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Syrian Airstrikes Kill 4 in Rebel Town 04/16 06:13

   DAMASCUS, Syria (AP) -- Syrian military airstrikes killed at least four 
people early Wednesday in a rebel-held town along the Lebanese border, 
activists said, as pro-government forces intensify their campaign against some 
of the last rebel strongholds on a valuable supply line.

   The shelling hit rebels on the edge of the town of Zabadani and wounded 10 
people, said Rami Abdurrahman of the Britain-based Syrian Observatory for Human 
Rights. He and a Damascus-based activist Ammar al-Hassan said the strike came 
during intensified shelling of the town.

   Zabadani is in a part of Syria protruding into the Bekaa Valley in eastern 
Lebanon. The town and nearby Madaya are on the Qalamoun frontier with Lebanon, 
areas that once served as opposition supply routes to nearby rural Damascus.

   Syrian forces, bolstered by fighters from the Lebanese Shiite militant group 
Hezbollah, systematically took back most other rebel-held towns along the 
mountainous frontier in a campaign that began in November.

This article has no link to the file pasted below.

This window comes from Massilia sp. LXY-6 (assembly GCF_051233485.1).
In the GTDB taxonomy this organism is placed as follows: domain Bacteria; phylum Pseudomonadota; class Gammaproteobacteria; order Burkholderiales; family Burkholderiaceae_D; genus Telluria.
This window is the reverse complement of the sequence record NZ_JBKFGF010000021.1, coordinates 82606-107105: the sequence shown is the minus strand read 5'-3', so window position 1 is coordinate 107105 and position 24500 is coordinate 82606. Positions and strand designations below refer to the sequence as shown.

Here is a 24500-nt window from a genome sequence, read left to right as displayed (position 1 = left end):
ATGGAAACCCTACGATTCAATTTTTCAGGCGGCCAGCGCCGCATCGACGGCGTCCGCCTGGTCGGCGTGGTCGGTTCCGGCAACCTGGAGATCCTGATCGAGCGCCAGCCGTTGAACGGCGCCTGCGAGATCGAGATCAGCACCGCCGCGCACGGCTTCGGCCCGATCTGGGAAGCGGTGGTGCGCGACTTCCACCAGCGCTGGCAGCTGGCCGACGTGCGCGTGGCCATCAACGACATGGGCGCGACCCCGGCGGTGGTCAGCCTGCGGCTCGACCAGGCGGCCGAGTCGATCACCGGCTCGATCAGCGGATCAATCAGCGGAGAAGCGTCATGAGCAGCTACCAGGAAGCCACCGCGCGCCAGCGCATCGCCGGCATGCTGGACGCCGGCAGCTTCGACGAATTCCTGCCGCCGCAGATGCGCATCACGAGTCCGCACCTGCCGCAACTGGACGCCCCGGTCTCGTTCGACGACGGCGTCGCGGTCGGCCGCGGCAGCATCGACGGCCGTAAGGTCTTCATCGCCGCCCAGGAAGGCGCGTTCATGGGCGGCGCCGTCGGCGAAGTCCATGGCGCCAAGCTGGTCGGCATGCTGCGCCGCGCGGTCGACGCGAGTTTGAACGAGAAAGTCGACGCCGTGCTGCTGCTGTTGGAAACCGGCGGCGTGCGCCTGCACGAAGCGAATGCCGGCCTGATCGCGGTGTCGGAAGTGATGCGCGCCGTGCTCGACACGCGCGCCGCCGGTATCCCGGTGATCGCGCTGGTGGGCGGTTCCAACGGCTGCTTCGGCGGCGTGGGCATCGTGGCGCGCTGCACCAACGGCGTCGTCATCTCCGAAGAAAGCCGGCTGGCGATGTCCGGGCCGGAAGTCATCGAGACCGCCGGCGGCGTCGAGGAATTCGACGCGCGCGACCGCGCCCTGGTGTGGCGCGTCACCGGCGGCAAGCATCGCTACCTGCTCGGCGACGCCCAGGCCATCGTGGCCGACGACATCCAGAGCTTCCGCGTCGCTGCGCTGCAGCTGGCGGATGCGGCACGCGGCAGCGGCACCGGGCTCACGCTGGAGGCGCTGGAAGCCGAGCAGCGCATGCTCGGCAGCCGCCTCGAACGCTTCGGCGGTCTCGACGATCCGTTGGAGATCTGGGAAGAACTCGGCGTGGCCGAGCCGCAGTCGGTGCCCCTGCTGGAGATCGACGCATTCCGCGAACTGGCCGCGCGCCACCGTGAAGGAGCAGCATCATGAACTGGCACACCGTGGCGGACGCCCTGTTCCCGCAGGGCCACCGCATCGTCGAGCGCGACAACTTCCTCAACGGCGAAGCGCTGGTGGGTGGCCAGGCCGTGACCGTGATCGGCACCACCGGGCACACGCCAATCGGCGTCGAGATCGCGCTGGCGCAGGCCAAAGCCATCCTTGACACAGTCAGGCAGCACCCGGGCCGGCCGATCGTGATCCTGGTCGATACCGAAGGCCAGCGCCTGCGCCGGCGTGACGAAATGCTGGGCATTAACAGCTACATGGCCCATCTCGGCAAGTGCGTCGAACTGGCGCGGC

On Wednesday, Syrian forces loyal to President Bashar Assad took the town of 
Housh Arab, the state-run SANA news agency reported. It fell after pro-Assad 
forces took the nearby town of Arsal al-Ward on Tuesday.

   Rebels still hold the town of Talfita in Qalamoun, but it is now surrounded 
by Assad-held territory.

   Al-Hassan said those in Zabadani helped smuggle wounded fighters into the 
nearby Sunni Lebanese town of Majdal Anjar, some 15 kilometers (9 miles) away, 
and allowed rebels to smuggle supplies through the town.

   "From the days of the peaceful protests of the revolution, it was a chief 
smuggling place and it remains that way," al-Hassan said.

   Still, al-Hassan and another activist Akram al-Shami said while they 
expected Assad forces to retake Zabadani, government-backed forces face 
difficult conditions.

   The town sits on a hill and is isolated from other parts of the Qalamoun, 
meaning it will be difficult amass ground troops and Syrian forces will have to 
rely mostly on air power, they said.

   "They have to cross a lot of valleys and mountains," al-Shami said.


(KA)


 
 
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